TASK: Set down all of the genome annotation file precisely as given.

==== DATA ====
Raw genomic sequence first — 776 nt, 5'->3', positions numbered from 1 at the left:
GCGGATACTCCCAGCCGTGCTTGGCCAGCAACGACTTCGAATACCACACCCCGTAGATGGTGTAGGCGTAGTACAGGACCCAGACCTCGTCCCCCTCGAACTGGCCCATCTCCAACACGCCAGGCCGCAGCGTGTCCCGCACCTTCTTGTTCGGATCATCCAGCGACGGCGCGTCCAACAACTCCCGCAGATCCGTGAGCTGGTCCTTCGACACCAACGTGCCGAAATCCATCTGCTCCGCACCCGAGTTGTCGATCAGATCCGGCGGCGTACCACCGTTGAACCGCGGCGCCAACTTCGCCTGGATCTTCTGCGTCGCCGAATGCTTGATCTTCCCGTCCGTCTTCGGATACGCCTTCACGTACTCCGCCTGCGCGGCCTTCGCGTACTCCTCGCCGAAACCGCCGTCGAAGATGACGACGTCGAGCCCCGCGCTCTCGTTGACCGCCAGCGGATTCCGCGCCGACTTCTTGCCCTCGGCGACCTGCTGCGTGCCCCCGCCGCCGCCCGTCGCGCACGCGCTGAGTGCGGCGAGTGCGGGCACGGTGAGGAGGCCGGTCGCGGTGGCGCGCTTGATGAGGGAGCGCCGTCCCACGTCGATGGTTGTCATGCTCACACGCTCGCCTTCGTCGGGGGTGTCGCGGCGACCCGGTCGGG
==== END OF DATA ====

Raw genomic sequence first — 776 nt, 5'->3', positions numbered from 1 at the left:
GCGGATACTCCCAGCCGTGCTTGGCCAGCAACGACTTCGAATACCACACCCCGTAGATGGTGTAGGCGTAGTACAGGACCCAGACCTCGTCCCCCTCGAACTGGCCCATCTCCAACACGCCAGGCCGCAGCGTGTCCCGCACCTTCTTGTTCGGATCATCCAGCGACGGCGCGTCCAACAACTCCCGCAGATCCGTGAGCTGGTCCTTCGACACCAACGTGCCGAAATCCATCTGCTCCGCACCCGAGTTGTCGATCAGATCCGGCGGCGTACCACCGTTGAACCGCGGCGCCAACTTCGCCTGGATCTTCTGCGTCGCCGAATGCTTGATCTTCCCGTCCGTCTTCGGATACGCCTTCACGTACTCCGCCTGCGCGGCCTTCGCGTACTCCTCGCCGAAACCGCCGTCGAAGATGACGACGTCGAGCCCCGCGCTCTCGTTGACCGCCAGCGGATTCCGCGCCGACTTCTTGCCCTCGGCGACCTGCTGCGTGCCCCCGCCGCCGCCCGTCGCGCACGCGCTGAGTGCGGCGAGTGCGGGCACGGTGAGGAGGCCGGTCGCGGTGGCGCGCTTGATGAGGGAGCGCCGTCCCACGTCGATGGTTGTCATGCTCACACGCTCGCCTTCGTCGGGGGTGTCGCGGCGACCCGGTCGGG